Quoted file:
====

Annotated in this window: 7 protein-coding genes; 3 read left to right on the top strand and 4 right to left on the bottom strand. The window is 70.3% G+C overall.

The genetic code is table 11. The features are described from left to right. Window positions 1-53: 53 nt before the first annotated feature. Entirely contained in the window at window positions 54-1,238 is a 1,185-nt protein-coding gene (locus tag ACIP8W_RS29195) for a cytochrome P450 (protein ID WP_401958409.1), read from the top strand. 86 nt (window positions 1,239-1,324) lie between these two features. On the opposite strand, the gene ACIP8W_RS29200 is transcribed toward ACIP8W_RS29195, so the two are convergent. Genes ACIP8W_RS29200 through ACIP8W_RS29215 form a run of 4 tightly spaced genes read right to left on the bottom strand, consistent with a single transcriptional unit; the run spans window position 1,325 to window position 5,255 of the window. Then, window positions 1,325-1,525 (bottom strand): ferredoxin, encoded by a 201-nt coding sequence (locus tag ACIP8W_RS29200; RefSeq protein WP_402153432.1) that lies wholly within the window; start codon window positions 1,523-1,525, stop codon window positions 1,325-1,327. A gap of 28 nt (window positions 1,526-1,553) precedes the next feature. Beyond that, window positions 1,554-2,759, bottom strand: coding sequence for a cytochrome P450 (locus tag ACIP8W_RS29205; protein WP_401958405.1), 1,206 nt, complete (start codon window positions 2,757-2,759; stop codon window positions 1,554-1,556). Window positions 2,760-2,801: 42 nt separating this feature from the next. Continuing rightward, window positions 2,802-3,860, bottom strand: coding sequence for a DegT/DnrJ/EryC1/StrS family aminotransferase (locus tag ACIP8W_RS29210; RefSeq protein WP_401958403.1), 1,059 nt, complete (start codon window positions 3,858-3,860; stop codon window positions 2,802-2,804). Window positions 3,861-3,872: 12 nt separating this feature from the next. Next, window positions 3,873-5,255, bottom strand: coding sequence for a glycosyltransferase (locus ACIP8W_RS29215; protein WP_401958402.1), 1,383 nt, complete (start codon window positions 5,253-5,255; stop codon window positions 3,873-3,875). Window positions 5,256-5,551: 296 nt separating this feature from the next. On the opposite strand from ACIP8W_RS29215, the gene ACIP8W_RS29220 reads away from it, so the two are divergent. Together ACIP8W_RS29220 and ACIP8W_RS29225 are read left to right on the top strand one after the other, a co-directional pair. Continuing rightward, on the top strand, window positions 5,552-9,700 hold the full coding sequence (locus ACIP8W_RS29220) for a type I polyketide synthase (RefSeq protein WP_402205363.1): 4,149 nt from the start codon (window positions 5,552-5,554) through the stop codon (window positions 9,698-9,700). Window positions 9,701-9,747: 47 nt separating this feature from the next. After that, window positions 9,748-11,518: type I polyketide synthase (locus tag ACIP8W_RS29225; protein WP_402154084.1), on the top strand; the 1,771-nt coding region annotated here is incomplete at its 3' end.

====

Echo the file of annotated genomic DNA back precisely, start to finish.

Annotated in this window: 7 protein-coding genes; 3 read left to right on the top strand and 4 right to left on the bottom strand. The window is 70.3% G+C overall.

The genetic code is table 11. The features are described from left to right. Window positions 1-53: 53 nt before the first annotated feature. Entirely contained in the window at window positions 54-1,238 is a 1,185-nt protein-coding gene (locus tag ACIP8W_RS29195) for a cytochrome P450 (protein ID WP_401958409.1), read from the top strand. 86 nt (window positions 1,239-1,324) lie between these two features. On the opposite strand, the gene ACIP8W_RS29200 is transcribed toward ACIP8W_RS29195, so the two are convergent. Genes ACIP8W_RS29200 through ACIP8W_RS29215 form a run of 4 tightly spaced genes read right to left on the bottom strand, consistent with a single transcriptional unit; the run spans window position 1,325 to window position 5,255 of the window. Then, window positions 1,325-1,525 (bottom strand): ferredoxin, encoded by a 201-nt coding sequence (locus tag ACIP8W_RS29200; RefSeq protein WP_402153432.1) that lies wholly within the window; start codon window positions 1,523-1,525, stop codon window positions 1,325-1,327. A gap of 28 nt (window positions 1,526-1,553) precedes the next feature. Beyond that, window positions 1,554-2,759, bottom strand: coding sequence for a cytochrome P450 (locus tag ACIP8W_RS29205; protein WP_401958405.1), 1,206 nt, complete (start codon window positions 2,757-2,759; stop codon window positions 1,554-1,556). Window positions 2,760-2,801: 42 nt separating this feature from the next. Continuing rightward, window positions 2,802-3,860, bottom strand: coding sequence for a DegT/DnrJ/EryC1/StrS family aminotransferase (locus tag ACIP8W_RS29210; RefSeq protein WP_401958403.1), 1,059 nt, complete (start codon window positions 3,858-3,860; stop codon window positions 2,802-2,804). Window positions 3,861-3,872: 12 nt separating this feature from the next. Next, window positions 3,873-5,255, bottom strand: coding sequence for a glycosyltransferase (locus ACIP8W_RS29215; protein WP_401958402.1), 1,383 nt, complete (start codon window positions 5,253-5,255; stop codon window positions 3,873-3,875). Window positions 5,256-5,551: 296 nt separating this feature from the next. On the opposite strand from ACIP8W_RS29215, the gene ACIP8W_RS29220 reads away from it, so the two are divergent. Together ACIP8W_RS29220 and ACIP8W_RS29225 are read left to right on the top strand one after the other, a co-directional pair. Continuing rightward, on the top strand, window positions 5,552-9,700 hold the full coding sequence (locus ACIP8W_RS29220) for a type I polyketide synthase (RefSeq protein WP_402205363.1): 4,149 nt from the start codon (window positions 5,552-5,554) through the stop codon (window positions 9,698-9,700). Window positions 9,701-9,747: 47 nt separating this feature from the next. After that, window positions 9,748-11,518: type I polyketide synthase (locus tag ACIP8W_RS29225; protein WP_402154084.1), on the top strand; the 1,771-nt coding region annotated here is incomplete at its 3' end.